Saturday, July 12, 2008
How much house can you afford
In the last half dozen years all of the tradition methods and ratios that were commonly used by lenders (and buyers) to calculate affordability were thrown out the window. A few years of this has everyone thinking a $500k house is a cheap house. It's NOT!
Lets take a look using traditional ratios how much home you can afford. The old quick and dirty method was 2.5 times your yearly income. If you make $100k per year, you can afford a $250k home. Easy, peasy. Now this does not take into consideration interest rates, other debts you might have etc. So the lenders used the 28/36 ratio. Basically 28% of your income for payment, taxes, PMI and insurance. The 36% adds in your other debts like credit cards, student loans and car payments. In the good ole days if you could not make those ratios you rented or found a cheaper house.
Using the quick and easy method of 2.5 times your income you need to make the following to afford the median priced home.
In Corona last month the median priced home was $385k. You need to make $154k per year
In Riverside the median priced home was $284k. You need to make $113k per year.
In Moreno Valley the median priced home was $218k. You need to make $87K per year.
Now taking that Corona home and figuring a 10% down payment and using the 28% ratio lets see what your monthly and yearly needs to be.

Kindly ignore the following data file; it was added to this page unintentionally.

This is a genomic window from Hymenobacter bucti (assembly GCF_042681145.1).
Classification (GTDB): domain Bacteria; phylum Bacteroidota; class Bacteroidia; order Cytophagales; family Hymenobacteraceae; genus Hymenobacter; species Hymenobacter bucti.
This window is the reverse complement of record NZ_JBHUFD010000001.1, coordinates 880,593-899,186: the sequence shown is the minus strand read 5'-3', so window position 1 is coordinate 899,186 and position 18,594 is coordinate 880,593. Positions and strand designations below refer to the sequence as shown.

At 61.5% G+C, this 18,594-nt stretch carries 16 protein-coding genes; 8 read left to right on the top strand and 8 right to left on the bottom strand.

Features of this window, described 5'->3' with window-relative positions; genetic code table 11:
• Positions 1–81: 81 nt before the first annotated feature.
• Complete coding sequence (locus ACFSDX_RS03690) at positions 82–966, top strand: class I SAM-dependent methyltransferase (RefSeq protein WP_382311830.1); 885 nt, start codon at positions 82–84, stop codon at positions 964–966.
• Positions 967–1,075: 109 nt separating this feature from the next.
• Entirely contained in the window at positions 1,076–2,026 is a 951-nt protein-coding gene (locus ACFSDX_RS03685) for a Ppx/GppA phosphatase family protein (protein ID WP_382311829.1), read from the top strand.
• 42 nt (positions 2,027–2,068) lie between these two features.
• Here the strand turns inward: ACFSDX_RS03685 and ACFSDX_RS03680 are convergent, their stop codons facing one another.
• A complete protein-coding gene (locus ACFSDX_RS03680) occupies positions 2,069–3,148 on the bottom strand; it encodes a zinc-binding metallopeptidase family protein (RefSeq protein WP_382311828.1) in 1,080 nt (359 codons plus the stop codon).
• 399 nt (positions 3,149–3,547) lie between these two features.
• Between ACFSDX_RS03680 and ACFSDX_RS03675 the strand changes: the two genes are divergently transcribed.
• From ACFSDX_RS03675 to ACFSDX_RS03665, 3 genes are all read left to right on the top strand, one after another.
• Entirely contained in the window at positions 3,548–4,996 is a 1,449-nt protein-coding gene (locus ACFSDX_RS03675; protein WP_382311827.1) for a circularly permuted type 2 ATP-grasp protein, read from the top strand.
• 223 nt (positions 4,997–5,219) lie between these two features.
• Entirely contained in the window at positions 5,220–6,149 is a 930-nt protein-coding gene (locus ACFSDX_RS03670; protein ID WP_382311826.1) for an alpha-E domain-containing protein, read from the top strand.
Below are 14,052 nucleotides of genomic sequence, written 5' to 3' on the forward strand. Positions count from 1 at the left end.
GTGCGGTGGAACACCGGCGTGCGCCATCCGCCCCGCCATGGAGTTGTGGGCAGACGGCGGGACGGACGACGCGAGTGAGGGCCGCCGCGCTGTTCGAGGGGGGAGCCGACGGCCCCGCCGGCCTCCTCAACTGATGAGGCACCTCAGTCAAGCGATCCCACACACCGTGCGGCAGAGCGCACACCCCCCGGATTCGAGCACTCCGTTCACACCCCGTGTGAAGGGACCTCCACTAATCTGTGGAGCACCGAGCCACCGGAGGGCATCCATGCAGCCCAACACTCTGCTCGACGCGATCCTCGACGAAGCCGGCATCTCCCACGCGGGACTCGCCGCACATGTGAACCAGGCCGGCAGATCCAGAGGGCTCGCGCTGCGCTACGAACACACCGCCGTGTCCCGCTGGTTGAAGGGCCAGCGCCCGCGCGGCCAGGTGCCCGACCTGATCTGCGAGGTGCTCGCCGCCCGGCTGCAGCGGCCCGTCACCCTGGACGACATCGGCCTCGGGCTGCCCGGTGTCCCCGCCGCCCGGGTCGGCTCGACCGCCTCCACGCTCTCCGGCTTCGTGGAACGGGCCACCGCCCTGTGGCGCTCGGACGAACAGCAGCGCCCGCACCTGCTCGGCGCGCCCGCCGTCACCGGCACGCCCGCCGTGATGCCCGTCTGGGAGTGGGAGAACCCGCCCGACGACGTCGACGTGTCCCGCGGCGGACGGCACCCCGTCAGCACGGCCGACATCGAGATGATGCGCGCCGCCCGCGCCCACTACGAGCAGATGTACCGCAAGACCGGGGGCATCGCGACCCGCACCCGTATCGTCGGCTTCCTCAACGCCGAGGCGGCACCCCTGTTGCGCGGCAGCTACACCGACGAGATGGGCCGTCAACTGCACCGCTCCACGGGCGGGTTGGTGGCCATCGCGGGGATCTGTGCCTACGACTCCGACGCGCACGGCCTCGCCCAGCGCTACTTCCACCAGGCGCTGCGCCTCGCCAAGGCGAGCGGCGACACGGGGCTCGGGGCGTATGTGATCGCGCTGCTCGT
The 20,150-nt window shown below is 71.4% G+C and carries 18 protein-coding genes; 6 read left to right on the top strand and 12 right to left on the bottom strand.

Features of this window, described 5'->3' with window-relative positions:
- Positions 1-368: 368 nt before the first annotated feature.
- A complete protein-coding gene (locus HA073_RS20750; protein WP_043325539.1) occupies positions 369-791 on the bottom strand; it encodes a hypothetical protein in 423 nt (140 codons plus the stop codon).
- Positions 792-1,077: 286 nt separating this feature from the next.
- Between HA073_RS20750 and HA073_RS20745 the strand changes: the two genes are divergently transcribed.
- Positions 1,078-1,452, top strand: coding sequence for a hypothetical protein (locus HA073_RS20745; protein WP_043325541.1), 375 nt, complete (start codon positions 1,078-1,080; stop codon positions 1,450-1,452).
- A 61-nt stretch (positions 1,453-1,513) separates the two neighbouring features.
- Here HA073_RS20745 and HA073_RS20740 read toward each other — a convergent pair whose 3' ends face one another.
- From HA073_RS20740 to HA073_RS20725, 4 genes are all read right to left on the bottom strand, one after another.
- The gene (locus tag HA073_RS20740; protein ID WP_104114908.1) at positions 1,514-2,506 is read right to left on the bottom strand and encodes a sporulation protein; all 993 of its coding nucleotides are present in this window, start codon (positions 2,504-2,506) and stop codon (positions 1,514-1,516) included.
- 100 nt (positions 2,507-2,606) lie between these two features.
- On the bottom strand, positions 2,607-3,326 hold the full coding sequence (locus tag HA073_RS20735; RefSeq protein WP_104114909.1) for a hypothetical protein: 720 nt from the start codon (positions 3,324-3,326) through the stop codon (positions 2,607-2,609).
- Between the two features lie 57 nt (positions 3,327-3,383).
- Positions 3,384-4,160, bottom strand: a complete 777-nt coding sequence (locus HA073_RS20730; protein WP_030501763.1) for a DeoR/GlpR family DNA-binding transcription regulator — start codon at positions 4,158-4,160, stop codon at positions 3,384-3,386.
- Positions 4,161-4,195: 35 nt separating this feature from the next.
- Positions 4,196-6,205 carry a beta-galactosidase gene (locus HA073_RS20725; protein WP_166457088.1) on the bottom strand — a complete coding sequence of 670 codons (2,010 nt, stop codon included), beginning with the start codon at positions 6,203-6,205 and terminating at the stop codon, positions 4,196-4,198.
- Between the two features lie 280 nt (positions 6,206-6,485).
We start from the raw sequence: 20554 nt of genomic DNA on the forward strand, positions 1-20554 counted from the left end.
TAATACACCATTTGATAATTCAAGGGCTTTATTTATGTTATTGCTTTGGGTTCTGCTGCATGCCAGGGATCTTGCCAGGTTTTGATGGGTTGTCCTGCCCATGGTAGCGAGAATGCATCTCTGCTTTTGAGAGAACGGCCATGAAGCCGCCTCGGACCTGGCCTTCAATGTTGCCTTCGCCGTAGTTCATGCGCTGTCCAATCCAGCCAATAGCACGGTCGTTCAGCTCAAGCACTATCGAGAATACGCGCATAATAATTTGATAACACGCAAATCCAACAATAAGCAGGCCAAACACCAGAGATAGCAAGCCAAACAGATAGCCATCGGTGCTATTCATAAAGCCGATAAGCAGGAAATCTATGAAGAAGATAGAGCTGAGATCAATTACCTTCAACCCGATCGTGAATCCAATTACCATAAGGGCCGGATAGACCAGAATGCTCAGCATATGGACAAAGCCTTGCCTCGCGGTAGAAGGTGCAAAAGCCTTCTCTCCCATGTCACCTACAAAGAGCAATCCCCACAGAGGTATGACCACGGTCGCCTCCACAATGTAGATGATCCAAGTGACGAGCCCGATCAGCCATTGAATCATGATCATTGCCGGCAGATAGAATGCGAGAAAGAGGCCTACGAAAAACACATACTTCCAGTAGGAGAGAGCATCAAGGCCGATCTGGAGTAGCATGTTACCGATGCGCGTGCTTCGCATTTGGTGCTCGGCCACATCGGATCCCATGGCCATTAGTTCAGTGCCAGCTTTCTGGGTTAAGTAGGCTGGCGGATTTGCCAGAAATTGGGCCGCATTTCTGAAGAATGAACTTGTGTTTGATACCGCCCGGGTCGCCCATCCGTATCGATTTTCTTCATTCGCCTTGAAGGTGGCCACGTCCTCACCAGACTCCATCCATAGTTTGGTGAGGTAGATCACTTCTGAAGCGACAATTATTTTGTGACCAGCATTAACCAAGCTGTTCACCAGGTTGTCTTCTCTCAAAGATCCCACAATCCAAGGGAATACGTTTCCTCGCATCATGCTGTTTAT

Corona at $385k. 10% down ($38.5K plus your closing costs) leaves you $346k to finance. Assuming perfect credit you can get a loan at 6.5% giving a payment of about $2187/mo add in $200 PMI (you put down less than 20%), add in taxes of $450/mo (most newer homes are 1.6% to 1.8%) and another $100/mo for insurance gets you to a grand total of $2937/mo. Using the 28% ratio that means you need to be making $10,489 per month (or $125,871 per year).
Now you can clearly see that using traditional ratios home prices are still FAR too high in most areas for the average or even above average family. Maybe I'm out of touch with how much people make these days. I just don't think there are that many families out there making $125k per year. And who are they planning on selling all those $700k homes to? How many families are making $250k per year. Not many I think.
That's the beauty of numbers. Maybe it's the engineer in me but laying out the numbers sure makes it crystal clear. The prices still have some distance to fall.